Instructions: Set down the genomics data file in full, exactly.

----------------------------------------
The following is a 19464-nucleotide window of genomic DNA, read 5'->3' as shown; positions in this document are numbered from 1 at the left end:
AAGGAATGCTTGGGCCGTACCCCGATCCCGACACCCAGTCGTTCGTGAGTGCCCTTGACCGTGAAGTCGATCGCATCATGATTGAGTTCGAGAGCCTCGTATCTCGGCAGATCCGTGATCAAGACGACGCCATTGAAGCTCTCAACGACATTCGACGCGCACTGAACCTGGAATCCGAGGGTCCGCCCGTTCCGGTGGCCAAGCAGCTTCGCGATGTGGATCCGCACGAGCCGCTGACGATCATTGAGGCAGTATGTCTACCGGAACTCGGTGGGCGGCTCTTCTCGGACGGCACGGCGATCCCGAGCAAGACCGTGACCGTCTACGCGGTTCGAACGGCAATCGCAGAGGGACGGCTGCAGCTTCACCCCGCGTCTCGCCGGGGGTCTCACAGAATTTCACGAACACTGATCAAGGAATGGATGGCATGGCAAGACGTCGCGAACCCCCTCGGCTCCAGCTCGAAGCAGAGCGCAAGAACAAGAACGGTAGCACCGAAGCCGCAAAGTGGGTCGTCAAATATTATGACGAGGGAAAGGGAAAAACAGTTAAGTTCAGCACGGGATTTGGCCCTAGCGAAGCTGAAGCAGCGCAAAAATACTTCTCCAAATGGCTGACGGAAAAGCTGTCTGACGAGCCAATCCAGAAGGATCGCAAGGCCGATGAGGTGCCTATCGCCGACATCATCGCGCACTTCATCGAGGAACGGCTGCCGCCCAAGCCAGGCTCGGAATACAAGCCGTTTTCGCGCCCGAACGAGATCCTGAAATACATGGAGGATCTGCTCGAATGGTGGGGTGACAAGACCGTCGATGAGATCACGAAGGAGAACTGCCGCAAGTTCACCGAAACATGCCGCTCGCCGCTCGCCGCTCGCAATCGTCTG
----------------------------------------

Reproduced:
The following is a 19464-nucleotide window of genomic DNA, read 5'->3' as shown; positions in this document are numbered from 1 at the left end:
AAGGAATGCTTGGGCCGTACCCCGATCCCGACACCCAGTCGTTCGTGAGTGCCCTTGACCGTGAAGTCGATCGCATCATGATTGAGTTCGAGAGCCTCGTATCTCGGCAGATCCGTGATCAAGACGACGCCATTGAAGCTCTCAACGACATTCGACGCGCACTGAACCTGGAATCCGAGGGTCCGCCCGTTCCGGTGGCCAAGCAGCTTCGCGATGTGGATCCGCACGAGCCGCTGACGATCATTGAGGCAGTATGTCTACCGGAACTCGGTGGGCGGCTCTTCTCGGACGGCACGGCGATCCCGAGCAAGACCGTGACCGTCTACGCGGTTCGAACGGCAATCGCAGAGGGACGGCTGCAGCTTCACCCCGCGTCTCGCCGGGGGTCTCACAGAATTTCACGAACACTGATCAAGGAATGGATGGCATGGCAAGACGTCGCGAACCCCCTCGGCTCCAGCTCGAAGCAGAGCGCAAGAACAAGAACGGTAGCACCGAAGCCGCAAAGTGGGTCGTCAAATATTATGACGAGGGAAAGGGAAAAACAGTTAAGTTCAGCACGGGATTTGGCCCTAGCGAAGCTGAAGCAGCGCAAAAATACTTCTCCAAATGGCTGACGGAAAAGCTGTCTGACGAGCCAATCCAGAAGGATCGCAAGGCCGATGAGGTGCCTATCGCCGACATCATCGCGCACTTCATCGAGGAACGGCTGCCGCCCAAGCCAGGCTCGGAATACAAGCCGTTTTCGCGCCCGAACGAGATCCTGAAATACATGGAGGATCTGCTCGAATGGTGGGGTGACAAGACCGTCGATGAGATCACGAAGGAGAACTGCCGCAAGTTCACCGAAACATGCCGCTCGCCGCTCGCCGCTCGCAATCGTCTG